Organic Articles: The Case For Organics

The Organic Consultancy

The Case For Organics

Simon Wright, The Organic Consultancy

UK sales of organic food and drink grew by 55% last year. Although only accounting for 2-3% of total food sales in the UK great things are forecast for organics, which is on track to be a 1bn sector by 2002. Consumer research suggests that one of the main driving forces behind organic sales in the UK to date has been fear of non-organic food. The seemingly unending stream of problems experienced by conventional UK food producers has driven at least some consumers to look for what they perceive as a safer, healthier alternative.

I have worked with organic foods for 15 years, I may even have been one of the first Food Technologists to work with processed organic foods. For the last five years I have run The Organic Consultancy (, working with a variety of companies to develop their ranges of organic food and drink. I also serve on various official committees, organise organic trade shows and write for both organic consumer and trade magazines. I believe in the benefits of organic agriculture, so the commercial success of organics over the last few years has been personally very rewarding.

However there are clouds on the horizon. This rapid growth in organics has resulted in great strain on the supply chain leading to a cycle of oversupply and shortage. This in turn has encouraged one or two dishonest traders to attempt to substitute non-organic products for organics (at least one trader is in prison now as a result). Equally worrying are consumer perceptions about organics. Research shows that UK consumers think that organic food is better for them, tastes better and is completely free from both GM material and pesticide residues. The first two statements are currently unproven, although plenty of research is underway. Organic legislation all over the world clearly bans GM and artificial pesticides from organic production, but we live in an imperfect world and ensuring that organic foods are 100.00% free from such material is proving increasingly challenging. Finally there is a media backlash underway, with opening shots from The Money Programme and The Times in recent weeks and more to come.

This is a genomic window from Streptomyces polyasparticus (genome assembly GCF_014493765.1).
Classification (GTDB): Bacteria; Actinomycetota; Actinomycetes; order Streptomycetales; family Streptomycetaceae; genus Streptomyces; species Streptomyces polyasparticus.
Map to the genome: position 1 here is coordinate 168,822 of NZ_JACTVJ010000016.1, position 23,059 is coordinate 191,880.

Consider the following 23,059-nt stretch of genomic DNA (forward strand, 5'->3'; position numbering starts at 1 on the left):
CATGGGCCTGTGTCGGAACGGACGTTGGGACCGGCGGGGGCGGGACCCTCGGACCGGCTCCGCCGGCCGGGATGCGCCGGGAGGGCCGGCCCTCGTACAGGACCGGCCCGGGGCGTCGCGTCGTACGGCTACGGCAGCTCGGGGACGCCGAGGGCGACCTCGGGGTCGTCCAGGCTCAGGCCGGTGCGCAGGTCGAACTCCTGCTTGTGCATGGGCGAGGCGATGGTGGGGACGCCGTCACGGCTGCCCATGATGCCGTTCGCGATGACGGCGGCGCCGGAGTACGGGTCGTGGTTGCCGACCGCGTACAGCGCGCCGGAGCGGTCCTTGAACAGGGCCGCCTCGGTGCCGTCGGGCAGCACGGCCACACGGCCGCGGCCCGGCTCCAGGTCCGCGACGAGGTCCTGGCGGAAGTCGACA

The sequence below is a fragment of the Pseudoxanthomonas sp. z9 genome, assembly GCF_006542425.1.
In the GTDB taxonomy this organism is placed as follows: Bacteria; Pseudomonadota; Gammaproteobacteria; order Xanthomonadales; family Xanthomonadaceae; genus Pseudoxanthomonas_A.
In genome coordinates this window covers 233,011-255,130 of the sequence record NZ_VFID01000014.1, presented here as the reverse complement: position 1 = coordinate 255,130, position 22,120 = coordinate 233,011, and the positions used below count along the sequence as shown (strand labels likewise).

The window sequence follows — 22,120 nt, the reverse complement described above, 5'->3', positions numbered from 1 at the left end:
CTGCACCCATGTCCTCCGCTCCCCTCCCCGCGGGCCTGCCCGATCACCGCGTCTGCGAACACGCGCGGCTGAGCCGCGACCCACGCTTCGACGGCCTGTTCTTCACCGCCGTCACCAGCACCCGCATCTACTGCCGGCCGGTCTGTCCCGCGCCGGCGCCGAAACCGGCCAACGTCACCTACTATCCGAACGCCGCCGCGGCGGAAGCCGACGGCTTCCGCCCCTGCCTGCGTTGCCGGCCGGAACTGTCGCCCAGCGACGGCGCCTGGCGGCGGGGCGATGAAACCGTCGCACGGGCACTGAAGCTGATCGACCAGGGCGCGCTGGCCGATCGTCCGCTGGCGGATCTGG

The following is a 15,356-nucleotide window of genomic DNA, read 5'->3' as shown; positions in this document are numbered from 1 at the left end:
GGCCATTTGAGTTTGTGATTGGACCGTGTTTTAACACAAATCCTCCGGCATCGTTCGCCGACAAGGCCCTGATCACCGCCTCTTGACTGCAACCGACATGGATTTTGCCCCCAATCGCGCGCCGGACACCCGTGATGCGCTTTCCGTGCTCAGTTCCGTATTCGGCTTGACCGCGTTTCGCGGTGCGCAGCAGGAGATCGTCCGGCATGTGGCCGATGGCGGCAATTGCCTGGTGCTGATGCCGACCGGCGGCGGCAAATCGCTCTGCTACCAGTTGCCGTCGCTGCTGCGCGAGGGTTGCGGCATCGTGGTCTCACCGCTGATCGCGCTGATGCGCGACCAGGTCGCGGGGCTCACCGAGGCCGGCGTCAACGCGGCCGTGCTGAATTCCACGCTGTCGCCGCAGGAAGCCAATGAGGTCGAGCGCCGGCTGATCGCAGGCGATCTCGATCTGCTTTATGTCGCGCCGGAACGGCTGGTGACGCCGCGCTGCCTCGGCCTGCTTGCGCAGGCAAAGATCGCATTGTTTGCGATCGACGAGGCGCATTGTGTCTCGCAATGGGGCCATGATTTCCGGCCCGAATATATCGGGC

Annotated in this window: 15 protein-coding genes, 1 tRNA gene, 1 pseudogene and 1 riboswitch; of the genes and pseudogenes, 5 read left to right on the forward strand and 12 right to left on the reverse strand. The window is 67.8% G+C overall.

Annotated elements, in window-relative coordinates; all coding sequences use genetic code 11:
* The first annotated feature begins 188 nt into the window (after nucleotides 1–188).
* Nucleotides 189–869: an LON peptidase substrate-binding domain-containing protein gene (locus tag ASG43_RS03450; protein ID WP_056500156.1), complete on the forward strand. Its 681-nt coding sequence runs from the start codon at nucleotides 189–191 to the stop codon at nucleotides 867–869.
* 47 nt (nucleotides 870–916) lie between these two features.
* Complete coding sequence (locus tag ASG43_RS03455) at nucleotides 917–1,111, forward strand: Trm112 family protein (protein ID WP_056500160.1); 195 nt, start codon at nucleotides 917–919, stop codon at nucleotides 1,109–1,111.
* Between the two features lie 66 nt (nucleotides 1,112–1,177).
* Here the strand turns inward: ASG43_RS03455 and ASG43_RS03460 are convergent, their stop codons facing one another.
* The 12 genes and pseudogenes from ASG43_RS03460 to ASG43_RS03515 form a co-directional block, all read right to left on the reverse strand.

Despite all this I remain convinced that organics is here to stay and will represent an increasingly significant sector of the food and drink industry both in the UK and elsewhere. Organic agriculture enhances biodiversity, creates rural jobs and rewards farmers for theis stewardship on the countryside. Processed organic foods meet consumer expectation of more natural, less processed products with clear traceability from fork to plate. Enhanced animal welfare standards, higher prices for farmers, reduced food miles, support of local food production… the list of positive attributes associated with organics is endless. The challenge now is to develop a more efficient distribution chain that delivers delicious affordable organic food to as many people as possible. Watch this space !

Simon Wright